“We’re looking at some non-oil and gas related projects where we are able to use our offshore technology,” Keppel Offshore & Marine chief executive Chow Yew Yuen said at an industry forum.
“That’ll include power projects, desalination. So we’ll look for alternate projects where we’ll get to use our technology for jack-ups, for semis, for floaters and so on,” he said, referring to different types of rigs.
Chow said it was an attempt to keep Keppel profitable in the face of the weak oil market.
Keppel Corp — Keppel Offshore’s parent company — announced on Monday that it has been trimming employee numbers.
Staff worldwide have been reduced by 9.4 percent since the start of 2016, or about 2,800 positions.
Oil prices hit historic lows this year in the face of massive oversupply, with the US benchmark West Texas Intermediate trading at $26.05 on February 11, and European benchmark Brent seeing $27.10 on January 20.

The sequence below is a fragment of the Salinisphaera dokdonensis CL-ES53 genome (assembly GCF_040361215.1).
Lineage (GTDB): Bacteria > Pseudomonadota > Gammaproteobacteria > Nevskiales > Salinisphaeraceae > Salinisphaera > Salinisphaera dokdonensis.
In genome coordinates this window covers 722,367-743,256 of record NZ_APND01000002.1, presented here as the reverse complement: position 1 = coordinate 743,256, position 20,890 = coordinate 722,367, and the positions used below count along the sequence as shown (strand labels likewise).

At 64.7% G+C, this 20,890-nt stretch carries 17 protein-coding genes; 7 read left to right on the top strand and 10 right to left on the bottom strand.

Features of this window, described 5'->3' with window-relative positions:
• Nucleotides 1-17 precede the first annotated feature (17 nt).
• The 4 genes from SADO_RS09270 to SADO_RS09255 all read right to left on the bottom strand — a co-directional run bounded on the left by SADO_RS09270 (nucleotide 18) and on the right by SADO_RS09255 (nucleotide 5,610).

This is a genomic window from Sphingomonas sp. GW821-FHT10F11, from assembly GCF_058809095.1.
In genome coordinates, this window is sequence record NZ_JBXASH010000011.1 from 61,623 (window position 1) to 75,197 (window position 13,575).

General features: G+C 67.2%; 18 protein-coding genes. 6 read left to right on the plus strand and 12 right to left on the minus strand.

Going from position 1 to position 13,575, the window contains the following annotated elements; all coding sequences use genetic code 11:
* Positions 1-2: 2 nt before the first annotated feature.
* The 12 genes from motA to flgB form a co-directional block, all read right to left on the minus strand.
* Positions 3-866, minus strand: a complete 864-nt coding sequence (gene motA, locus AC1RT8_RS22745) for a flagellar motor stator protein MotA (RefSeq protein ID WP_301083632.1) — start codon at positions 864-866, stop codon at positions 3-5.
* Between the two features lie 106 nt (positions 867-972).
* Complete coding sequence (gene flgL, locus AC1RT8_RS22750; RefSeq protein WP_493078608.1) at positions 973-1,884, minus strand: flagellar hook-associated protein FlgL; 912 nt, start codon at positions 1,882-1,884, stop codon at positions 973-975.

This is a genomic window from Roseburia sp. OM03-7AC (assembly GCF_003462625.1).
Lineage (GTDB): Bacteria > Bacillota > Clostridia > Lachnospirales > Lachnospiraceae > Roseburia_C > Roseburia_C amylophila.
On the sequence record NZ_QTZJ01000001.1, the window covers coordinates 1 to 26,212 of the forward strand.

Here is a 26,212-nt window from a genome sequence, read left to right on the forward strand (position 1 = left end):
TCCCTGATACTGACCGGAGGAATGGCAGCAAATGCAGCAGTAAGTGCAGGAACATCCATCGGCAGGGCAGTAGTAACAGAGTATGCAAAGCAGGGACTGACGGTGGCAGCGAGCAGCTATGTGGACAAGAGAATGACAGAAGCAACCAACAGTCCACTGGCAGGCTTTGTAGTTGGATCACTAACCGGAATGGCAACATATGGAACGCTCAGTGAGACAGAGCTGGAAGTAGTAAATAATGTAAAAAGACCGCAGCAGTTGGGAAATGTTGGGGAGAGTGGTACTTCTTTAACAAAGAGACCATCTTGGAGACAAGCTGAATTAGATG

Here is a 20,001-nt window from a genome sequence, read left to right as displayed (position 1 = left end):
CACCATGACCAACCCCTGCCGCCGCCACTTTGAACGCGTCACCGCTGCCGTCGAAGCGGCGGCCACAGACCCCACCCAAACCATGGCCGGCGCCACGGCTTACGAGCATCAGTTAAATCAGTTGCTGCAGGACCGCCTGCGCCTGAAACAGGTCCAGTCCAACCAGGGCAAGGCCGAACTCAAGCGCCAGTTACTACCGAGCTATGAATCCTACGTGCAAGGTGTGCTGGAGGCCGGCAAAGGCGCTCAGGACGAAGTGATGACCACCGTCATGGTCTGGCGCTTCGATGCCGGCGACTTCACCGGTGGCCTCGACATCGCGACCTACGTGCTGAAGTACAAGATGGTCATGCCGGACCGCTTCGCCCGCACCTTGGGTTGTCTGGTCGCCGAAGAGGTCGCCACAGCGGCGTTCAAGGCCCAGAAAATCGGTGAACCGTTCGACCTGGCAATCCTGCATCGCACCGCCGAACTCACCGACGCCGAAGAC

They are now trading around $40 a barrel, well off mid-2014 levels of more than $100 a barrel.
At the same forum, a Norwegian consultant predicted the current oversupply will continue for the next three years before the market starts to pick up again.
Oil prices will cross the $100 mark only in 2020, said keynote speaker Jarand Rystad, who runs an energy consultancy.
“Even if the oil price returns, (the offshore marine) sector is lagging two to three years after the oil price. But the share prices will follow the oil price even if it’s predicted the revenue will be very weak for the next two to three years,” he said.